Justin Townes Earle carves out his own legacy
I remember banging around the streets of South Nashville, shirtless, in a pair of Umbros and some beat-up Air Jordans with my head shaved and a fucking rat tail down the middle of my back," recalls Justin Townes Earle of his less than glamorous childhood. "I don't ever want to go back to that."
That's understandable. Ill-advised fashion decisions aside, Earle overdosed five times before he had even turned 21. He discovered the path to self-destruction at twelve in his grandmother's pill case. Now sober, he outlived his sordid past to carve out a new legacy for himself in the shadow of the two icons whose names he carries. Justin Townes Earle is a hefty handle, if there ever was one: His middle name comes from Townes Van Zandt, and the surname he shares with his father, Steve.
Steve left Justin and his mom when the younger Earle was a toddler. Although he wasn't around for much of Justin's childhood, Steve still had a profound influence on his life and, as a result, Justin took to music at a young age, playing in the bluegrass-oriented Swindlers and, later, the Distributors, a more aggressive outfit. But music wasn't the only one of his father's proclivities that Justin inherited; the two also shared a similar taste for drugs. For his part, Steve was a well-known heroin user whose habit got so bad at one point that he once stopped performing and recording music for two years and later ended up serving jail time on drug and firearms charges.
Justin Townes Earle
Justin Townes Earle, with Joe Pug, 8 p.m. Friday, February 19, Bluebird Theater, 3317 East Colfax Avenue, $13.25-$15, 303-830-8497.
Steve noticed that Justin's passion for the poison was beginning to seriously affect his life. Hoping to steer him away from drugs, he enlisted his troubled son to play in his touring backup band, the Dukes, in which Justin played guitar and keyboard. The plan sort of backfired, though. As might be expected, the road isn't the best place for a drug-addled teen to try to get clean, and Justin's habits only got worse. Not wanting to see him destroy himself any further, Steve made a tough call and fired Justin from the band. Unfortunately, the move did nothing to impede Justin's addiction.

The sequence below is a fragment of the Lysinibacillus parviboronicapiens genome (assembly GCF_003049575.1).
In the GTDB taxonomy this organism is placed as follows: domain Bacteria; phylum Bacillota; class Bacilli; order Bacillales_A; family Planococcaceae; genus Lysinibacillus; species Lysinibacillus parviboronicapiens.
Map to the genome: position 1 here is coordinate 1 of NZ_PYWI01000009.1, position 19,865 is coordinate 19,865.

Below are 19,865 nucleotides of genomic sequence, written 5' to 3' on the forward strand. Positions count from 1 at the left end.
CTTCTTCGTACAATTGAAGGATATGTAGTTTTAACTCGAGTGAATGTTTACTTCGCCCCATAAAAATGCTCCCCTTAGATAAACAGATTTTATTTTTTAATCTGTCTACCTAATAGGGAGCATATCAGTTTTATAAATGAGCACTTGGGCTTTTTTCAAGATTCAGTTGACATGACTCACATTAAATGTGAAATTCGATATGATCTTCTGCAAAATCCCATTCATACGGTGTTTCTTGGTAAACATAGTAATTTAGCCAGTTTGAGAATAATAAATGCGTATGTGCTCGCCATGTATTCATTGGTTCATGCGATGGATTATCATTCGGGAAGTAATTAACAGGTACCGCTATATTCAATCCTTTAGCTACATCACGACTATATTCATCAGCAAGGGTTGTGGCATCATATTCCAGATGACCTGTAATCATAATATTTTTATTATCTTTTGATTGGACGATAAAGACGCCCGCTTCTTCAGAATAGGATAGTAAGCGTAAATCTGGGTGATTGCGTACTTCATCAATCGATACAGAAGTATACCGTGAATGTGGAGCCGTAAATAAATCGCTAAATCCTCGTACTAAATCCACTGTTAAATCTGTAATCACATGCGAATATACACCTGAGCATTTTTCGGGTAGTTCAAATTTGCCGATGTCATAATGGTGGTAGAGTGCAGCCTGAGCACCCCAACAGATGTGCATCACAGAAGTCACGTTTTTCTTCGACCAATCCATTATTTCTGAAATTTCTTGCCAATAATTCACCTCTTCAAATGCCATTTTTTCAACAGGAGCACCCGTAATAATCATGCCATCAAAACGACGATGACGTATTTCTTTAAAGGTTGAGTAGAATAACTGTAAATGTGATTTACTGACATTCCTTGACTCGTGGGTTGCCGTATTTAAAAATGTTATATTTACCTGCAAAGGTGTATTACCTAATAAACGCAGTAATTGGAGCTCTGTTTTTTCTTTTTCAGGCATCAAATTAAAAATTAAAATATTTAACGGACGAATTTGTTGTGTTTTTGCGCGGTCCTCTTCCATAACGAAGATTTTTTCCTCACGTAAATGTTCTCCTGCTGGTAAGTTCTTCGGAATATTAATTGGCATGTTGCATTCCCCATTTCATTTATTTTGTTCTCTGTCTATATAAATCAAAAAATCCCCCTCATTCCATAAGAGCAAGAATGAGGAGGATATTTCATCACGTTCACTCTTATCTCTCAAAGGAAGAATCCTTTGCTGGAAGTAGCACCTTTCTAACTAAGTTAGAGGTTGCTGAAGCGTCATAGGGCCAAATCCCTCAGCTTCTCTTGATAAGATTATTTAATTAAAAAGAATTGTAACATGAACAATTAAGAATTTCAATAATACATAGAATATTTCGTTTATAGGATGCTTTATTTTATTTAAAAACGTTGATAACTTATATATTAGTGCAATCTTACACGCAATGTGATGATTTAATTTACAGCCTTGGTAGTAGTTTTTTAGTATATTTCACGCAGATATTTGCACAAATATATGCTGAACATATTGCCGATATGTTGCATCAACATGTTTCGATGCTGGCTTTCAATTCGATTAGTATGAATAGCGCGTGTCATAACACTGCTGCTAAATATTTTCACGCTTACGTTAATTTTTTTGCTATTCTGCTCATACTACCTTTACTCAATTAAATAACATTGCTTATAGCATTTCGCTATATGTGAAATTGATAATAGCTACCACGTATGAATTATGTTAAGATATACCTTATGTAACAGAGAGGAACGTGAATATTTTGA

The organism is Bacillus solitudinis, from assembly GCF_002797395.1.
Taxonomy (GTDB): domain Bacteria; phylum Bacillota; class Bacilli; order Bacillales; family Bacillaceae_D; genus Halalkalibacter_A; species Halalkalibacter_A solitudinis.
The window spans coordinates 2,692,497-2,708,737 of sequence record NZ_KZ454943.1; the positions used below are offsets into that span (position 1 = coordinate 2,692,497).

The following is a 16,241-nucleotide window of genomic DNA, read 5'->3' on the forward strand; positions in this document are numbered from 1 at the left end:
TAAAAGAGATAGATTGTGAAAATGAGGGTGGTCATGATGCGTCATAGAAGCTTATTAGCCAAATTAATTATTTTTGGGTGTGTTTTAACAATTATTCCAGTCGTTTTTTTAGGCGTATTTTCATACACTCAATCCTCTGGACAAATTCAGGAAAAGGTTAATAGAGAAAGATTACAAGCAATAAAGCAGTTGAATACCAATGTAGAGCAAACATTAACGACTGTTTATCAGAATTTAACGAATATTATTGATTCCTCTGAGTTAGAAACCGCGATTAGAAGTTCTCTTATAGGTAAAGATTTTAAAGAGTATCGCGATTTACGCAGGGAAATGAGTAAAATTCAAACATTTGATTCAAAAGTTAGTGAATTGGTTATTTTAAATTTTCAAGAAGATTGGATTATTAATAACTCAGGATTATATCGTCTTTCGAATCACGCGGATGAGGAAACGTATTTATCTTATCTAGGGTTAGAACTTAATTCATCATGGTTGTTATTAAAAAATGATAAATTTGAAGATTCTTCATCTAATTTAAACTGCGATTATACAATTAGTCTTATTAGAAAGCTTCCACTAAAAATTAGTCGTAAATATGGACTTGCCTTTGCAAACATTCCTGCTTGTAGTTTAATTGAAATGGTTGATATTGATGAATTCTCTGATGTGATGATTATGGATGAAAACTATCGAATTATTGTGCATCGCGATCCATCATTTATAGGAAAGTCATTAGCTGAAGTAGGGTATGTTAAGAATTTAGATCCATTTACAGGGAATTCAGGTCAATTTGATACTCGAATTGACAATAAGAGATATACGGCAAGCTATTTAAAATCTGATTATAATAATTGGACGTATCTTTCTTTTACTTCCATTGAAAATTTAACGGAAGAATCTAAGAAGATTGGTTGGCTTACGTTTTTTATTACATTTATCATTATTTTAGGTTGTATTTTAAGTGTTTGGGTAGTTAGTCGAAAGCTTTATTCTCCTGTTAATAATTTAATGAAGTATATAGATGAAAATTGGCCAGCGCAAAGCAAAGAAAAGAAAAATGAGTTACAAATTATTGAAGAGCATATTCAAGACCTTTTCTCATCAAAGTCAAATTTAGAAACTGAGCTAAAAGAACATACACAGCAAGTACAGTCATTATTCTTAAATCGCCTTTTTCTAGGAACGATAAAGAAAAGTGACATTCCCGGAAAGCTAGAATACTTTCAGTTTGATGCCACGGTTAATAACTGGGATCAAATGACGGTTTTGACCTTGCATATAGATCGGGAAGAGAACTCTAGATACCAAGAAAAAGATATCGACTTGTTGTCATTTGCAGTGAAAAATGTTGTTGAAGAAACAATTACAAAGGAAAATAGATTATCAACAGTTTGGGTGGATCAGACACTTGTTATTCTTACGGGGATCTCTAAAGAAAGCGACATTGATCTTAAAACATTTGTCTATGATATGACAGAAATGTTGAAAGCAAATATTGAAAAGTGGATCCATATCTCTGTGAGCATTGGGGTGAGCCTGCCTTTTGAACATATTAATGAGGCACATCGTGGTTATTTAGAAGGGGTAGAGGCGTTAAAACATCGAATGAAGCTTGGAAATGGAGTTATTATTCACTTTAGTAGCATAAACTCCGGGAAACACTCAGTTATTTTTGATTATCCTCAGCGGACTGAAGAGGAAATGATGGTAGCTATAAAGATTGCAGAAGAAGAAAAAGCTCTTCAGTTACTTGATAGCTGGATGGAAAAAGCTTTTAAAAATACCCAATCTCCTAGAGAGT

In one subsequent incident, after being up for fourteen days straight, Justin suffered respiratory failure and was rushed to a nearby emergency room, where his clothes had to be cut off of him so he could be saved.
Talk about a wake-up call. Drug-free, Justin now focuses on his music. And he's making quite a name for himself, thanks to critically acclaimed recordings like last year's Midnight at the Movies. Amazon listed it as the No. 8 best country record of the year, and picked "Walk Out" as the No. 2 country song — and it's not even the best song on the record. That distinction belongs to "Mama's Eyes," in which he reflects upon his life, about how closely his backstory resembles that of his father's, and how the strength of his mother, Carol Ann Earle, ultimately helped pull him through those dark days: "I was a young man when/I first felt the pleasure and the feel of a sin/I went down the same road as my old man/I was younger then/Now it's three a.m. and I'm standing in the kitchen/Holding my last cigarette/Strike a match and I see my reflection in the mirror in the hall/And I say to myself/I've got my mama's eyes."